The Finnternet

React-Native Linting & Testing

November 13, 2019

Intro

Okay bear with me on this one. It ended up being longer than I expected but I promise it will be worth it! Testing may not be the most sexy topic but having a good testing setup is key for worry free (or at least minimal worrying) development. The following setup may look like a lot of steps but its pretty quick and once you do it once (or twice if you setup a CI) you are good to go. All that’s left is to write the actual tests 🤢.

Initialize Project

npx react-native init lintingAndTesting --template react-native-template-typescript
cd lintingAndTesting

Launch emulators

react-native run-android
react-native run-ios

Setup git

git init
git add -A
git commit -m "fresh react-native init"

Linting

Install Dependencies

yarn add --dev @typescript-eslint/eslint-plugin @typescript-eslint/parser cross-env husky lint-staged eslint prettier eslint-config-prettier eslint-plugin-import eslint-plugin-jest eslint-plugin-jsx-a11y eslint-plugin-prettier eslint-plugin-react eslint-plugin-react-hooks eslint-plugin-react-native eslint-plugin-detox

This covers most of the default use cases but if you are using other libraries such as styled-components, you should look to see what linting tools there are for those.

ESLint Config

ESLint is a static analysis tool that checks your code for specific programming patterns; usually best practices for a language or tool.

Delete the Current Config

Delete .eslintrc.js

Add New Eslint Config

I prefer to keep my configs in package.json so I can try to reduce the number of files in the directory but you can keep it as it’s own config file if you want.

// package.json

{
  ...
  "eslintConfig": {
    "root": true,
    "parser": "@typescript-eslint/parser",
    "parserOptions": {
      "ecmaFeatures": {
        "jsx": true
      }
    },
    "extends": [
      "eslint:recommended",
      "plugin:@typescript-eslint/recommended",
      "prettier/@typescript-eslint",
      "prettier/react",
      "plugin:react/recommended",
      "plugin:react-native/all",
      "plugin:jsx-a11y/strict",
      "plugin:import/errors",
      "plugin:import/warnings",
      "plugin:import/typescript",
      "plugin:jest/recommended",
      "@react-native-community"
    ],
    "plugins": [
      "react-hooks",
      "detox"
    ],
    "rules": {
      "react/jsx-filename-extension": [
        1,
        {
          "extensions": [
            ".js",
            ".jsx",
            ".ts",
            ".tsx"
          ]
        }
      ],
      "react/jsx-fragments": [
        1,
        "syntax"
      ],
      "react-hooks/rules-of-hooks": "error",
      "react-hooks/exhaustive-deps": "warn"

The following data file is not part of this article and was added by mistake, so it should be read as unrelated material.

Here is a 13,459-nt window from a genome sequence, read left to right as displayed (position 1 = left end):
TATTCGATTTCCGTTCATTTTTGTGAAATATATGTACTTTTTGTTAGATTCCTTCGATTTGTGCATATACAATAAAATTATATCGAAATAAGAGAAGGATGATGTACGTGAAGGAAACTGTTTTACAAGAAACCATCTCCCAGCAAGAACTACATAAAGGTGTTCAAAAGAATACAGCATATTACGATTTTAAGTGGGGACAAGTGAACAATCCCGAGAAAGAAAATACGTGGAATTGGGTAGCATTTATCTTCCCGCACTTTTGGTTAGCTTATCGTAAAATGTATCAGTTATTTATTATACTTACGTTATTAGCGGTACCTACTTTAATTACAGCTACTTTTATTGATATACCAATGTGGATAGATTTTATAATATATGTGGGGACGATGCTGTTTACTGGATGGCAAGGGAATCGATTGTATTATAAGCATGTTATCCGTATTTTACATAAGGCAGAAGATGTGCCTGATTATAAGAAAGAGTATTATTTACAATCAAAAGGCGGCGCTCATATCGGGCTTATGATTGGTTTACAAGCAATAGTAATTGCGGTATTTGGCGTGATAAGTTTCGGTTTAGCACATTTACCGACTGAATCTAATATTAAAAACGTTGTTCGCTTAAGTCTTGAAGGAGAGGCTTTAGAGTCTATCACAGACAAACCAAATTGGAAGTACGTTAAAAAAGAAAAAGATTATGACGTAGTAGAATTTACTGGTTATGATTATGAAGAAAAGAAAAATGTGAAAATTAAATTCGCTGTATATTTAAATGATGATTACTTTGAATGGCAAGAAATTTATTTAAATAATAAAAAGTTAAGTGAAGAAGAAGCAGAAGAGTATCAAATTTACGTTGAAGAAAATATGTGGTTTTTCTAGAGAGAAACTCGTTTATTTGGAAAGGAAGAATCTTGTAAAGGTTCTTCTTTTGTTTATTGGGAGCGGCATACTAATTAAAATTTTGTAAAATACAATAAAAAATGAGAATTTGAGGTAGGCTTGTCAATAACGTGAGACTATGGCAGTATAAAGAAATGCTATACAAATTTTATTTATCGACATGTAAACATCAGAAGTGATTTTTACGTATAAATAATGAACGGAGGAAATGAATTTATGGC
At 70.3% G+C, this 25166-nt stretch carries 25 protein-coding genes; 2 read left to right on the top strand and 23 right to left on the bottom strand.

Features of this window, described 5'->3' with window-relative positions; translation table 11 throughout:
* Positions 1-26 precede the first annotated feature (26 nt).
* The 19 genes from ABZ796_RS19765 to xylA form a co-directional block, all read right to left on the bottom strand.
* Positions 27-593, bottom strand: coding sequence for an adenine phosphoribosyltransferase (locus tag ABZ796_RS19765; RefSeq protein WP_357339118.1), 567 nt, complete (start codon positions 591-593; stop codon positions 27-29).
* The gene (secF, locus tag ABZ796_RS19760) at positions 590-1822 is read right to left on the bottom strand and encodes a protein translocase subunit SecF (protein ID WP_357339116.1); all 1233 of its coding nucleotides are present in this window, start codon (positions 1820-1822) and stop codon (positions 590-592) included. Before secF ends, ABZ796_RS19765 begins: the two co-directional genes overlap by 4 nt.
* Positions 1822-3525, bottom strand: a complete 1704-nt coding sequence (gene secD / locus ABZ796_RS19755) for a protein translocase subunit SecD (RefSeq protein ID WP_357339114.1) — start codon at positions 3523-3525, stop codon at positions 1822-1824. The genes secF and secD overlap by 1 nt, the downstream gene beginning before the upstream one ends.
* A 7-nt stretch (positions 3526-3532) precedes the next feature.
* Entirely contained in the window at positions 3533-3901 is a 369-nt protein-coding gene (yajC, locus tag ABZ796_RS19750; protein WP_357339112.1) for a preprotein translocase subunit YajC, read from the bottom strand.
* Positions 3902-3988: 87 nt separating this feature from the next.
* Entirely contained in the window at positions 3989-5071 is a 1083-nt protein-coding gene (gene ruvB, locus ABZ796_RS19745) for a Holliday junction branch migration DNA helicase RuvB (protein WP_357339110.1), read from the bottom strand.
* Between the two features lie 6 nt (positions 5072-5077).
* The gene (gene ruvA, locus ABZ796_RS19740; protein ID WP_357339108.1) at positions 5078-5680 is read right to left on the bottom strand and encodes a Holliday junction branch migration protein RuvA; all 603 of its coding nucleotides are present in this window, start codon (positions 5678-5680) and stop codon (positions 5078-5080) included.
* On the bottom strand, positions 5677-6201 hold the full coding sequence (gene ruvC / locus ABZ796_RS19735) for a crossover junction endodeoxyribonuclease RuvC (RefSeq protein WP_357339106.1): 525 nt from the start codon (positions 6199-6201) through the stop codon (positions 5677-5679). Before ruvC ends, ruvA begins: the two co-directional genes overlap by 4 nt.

},
    "env": {
      "jest": true,
      "detox/detox": true,
      "react-native/react-native": true
    },
    "settings": {
      "react": {
        "version": "detect"
      }
    }
  },
  ...
}

Start with this basic setup & disable rules that you don’t want as you encounter them.

Prettier Config

Prettier is a code formatter that keeps your code formatted according to a specific configuration.

Delete the Current Config

Delete .prettierrc.js

Add New Prettier Config

I prefer to keep my configs in package.json so I can try to reduce the number of files in the directory but you can keep it as it’s own config file if you want.

// package.json

{
  ...
  "prettier": {
    "bracketSpacing": true,
    "jsxBracketSameLine": true,
    "singleQuote": true,
    "tabWidth": 2,
    "trailingComma": "all"
  },
  ...
}

This is the prettier config I use but you can customize it as you see fit.

Testing

Code Coverage

You can have jest compile a code coverage report which will give you an estimate of how well your tests cover your application and what spots you could use more focus in.

// package.json

{
  "scripts": {
    ...
    "test": "jest --coverage",
    ...
  }
}

Snapshot Testing

Snapshot testing is a super easy way to test that your components don’t accidently visually change. The idea is that you run the snapshot test & on first run, it will create a snapshot, a JSON file that represents the component’s elements, and on subsequent runs it will ensure that the component matches the snapshot. If not, it will fail. If this was an intended change than you simply update the snapshot to match the new output.

// __tests__/App.tsx

it('renders correctly', () => {
  const tree = renderer.create(<App />).toJSON();
  expect(tree).toMatchSnapshot();
});
yarn test

# If you want to update a failing snapshot
# yarn test -u

Detox

Detox is a tool from Wix that allows you to easily write end to end tests for your application.

Install iOS simulator utilities

brew tap wix/brew
brew install applesimutils

Install the Detox cli

npm install -g detox-cli

Add Detox to your project

yarn add --dev detox

Android Setup

// android/settings.gradle

...

include ':detox'
project(':detox').projectDir = new File(rootProject.projectDir, '../node_modules/detox/android/detox')
// android/build.grade

buildscript {
	ext {
   		...
      	minSdkVersion = 18
      	...
      	kotlinVersion = '1.3.10'
   }
   ...
   dependencies {
   		...
      	classpath "org.jetbrains.kotlin:kotlin-gradle-plugin:$kotlinVersion"
   }
}
// android/app/build.gradle

dependencies {
  ...
  implementation "androidx.annotation:annotation:1.1.0"